Thursday, March 31, 2016

Hey Neighbor

Published previously by The County Times (

By Ronald N. Guy Jr.

The episode of Parts Unknown seemed like a time capsule from a bygone era.  Was this real?  The host, Anthony Bourdain, looked the same - slim, distinguishingly gray and weathered perfectly to command respect.  The digital television guide confirmed that I was indeed watching a fresh release of the CNN series, but little on the screen indicated this was a current-millennium stage.  The city’s infrastructure in the backdrop was dated and exposed an economic wound; the streets were flooded with American cars from the 1950s, most proudly showing the patina of 70 years of rugged use.  Despite the visual evidence, it wasn’t a movie set; it was a real life, real-time picture of America’s complex neighbor: Cuba.

Bourdain’s show did what it always does so well: explore the politics, culture and cuisine of the featured country.  Cuba, though, wasn’t just any subject.  Bourdain’s mere presence on the island, let along his shooting of an American television show, would have been unthinkable four decades ago.  That phenomena, rooted in America and Cuba’s chilly history and made possible by rapidly changing attitudes, appropriately dominated the show’s fascinating script.

Cuba is just 90 miles from Key West, Florida – 90 miles that for 50 years were an insurmountable diplomatic distance.  Between 1960 and 1962, Cuba and the United States endured the Bay of Pigs Invasion, a full trade embargo and the Cuban Missile Crisis.  The political upheaval put the neighbors’ relationship on ice – no trade, no travel, no diplomatic exchanges.  The North American cul-de-sac wasn’t at war, but the two neighbors became distant and distrustful strangers.    

Bob Dylan didn’t pen “The Times Are Changing” for Cuba, but the song fits the current United States-Cuba scene.  Since 2008, a year that saw Barack Obama move in just up Route 4 at 1600 Pennsylvania Avenue and Raul Castro assume the presidency of Cuba from his brother and long-time American antagonist Fidel Castro, momentum for normalized American and Cuban relations has been tangible.  The last eight years have seen Obama relax travel restrictions, Raul Castro trim bureaucracy on exit visas, America remove Cuba from its list of terrorist sponsors and the two countries reopen embassies and restore diplomatic ties.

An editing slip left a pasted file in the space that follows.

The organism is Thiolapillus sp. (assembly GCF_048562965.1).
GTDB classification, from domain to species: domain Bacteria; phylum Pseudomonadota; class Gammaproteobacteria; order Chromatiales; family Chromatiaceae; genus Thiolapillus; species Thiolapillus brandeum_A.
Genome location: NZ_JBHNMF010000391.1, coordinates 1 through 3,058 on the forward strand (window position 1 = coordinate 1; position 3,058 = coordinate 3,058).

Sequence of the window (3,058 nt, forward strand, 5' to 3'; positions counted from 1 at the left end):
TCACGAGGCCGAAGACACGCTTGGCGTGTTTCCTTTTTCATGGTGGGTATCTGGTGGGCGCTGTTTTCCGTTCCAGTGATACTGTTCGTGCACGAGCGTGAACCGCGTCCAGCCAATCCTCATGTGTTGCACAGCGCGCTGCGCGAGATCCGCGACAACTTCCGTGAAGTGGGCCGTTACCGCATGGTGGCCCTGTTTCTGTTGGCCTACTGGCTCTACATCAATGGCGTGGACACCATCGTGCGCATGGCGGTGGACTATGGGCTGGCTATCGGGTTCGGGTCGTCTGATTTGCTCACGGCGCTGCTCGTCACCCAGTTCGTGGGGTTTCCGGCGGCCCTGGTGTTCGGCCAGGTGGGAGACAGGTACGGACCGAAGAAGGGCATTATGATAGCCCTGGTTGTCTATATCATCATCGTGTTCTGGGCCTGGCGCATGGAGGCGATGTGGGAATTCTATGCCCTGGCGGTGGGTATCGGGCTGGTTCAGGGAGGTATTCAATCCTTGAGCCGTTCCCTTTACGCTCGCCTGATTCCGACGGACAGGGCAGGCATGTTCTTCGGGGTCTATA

A shared passion delivered another sign of progress: Last week, the Tampa Bay Rays and the Cuban national team played a baseball game in Havana.  The Rays won, but the score hardly mattered.  The game was the first of its kind since our Baltimore Orioles played an exhibition game in Cuba 17 years ago and, since the Obama family attended, it marked the first time in nearly 90 years that a sitting U.S. president visited the island.

Significant change invites consternation and controversy.  Most Americans prefer breaking down remaining barriers with Cuba, but it certainly isn’t endorsed by all.  As Cuba and America thaw a vestige of the Cold War, some would-be American presidents are preaching increased isolation, including the construction of a wall - a physical manifestation of a very different approach to the future - along a shared border with another neighbor. 

Given the course of global events and the asymmetric threats to peace, democracy and religious freedom, strong, cooperative relations with international partners, particularly those next door, is crucial.  Walls aren’t cooperative.  Neither is maintaining sanctions against a neighbor for their one-time support of an American enemy, especially when said enemy – the Soviet Union – hasn’t existed in 25 years and the neighbor’s offending leader – Fidel Castro - has been out of power for nearly a decade.       

If a cooperative relationship is achieved, history will be unable to quantify the contribution of a single baseball game to normalized relations between America and Cuba.  Diplomatic political shifts take time and an incalculable number of change-promoting events.  Nevertheless, the game inarguably furthered a positive trend.  There was also a moment before the game that illustrated the crossroads the two countries have reached: A one-minute moment of silence was observed for the victims of the Brussels terrorist attack.  It was a silent pause between two old enemies figuring out how best to shake hands instead of defiant fists, while quietly acknowledging an emergent, common enemy we’d be wise to combat together.  

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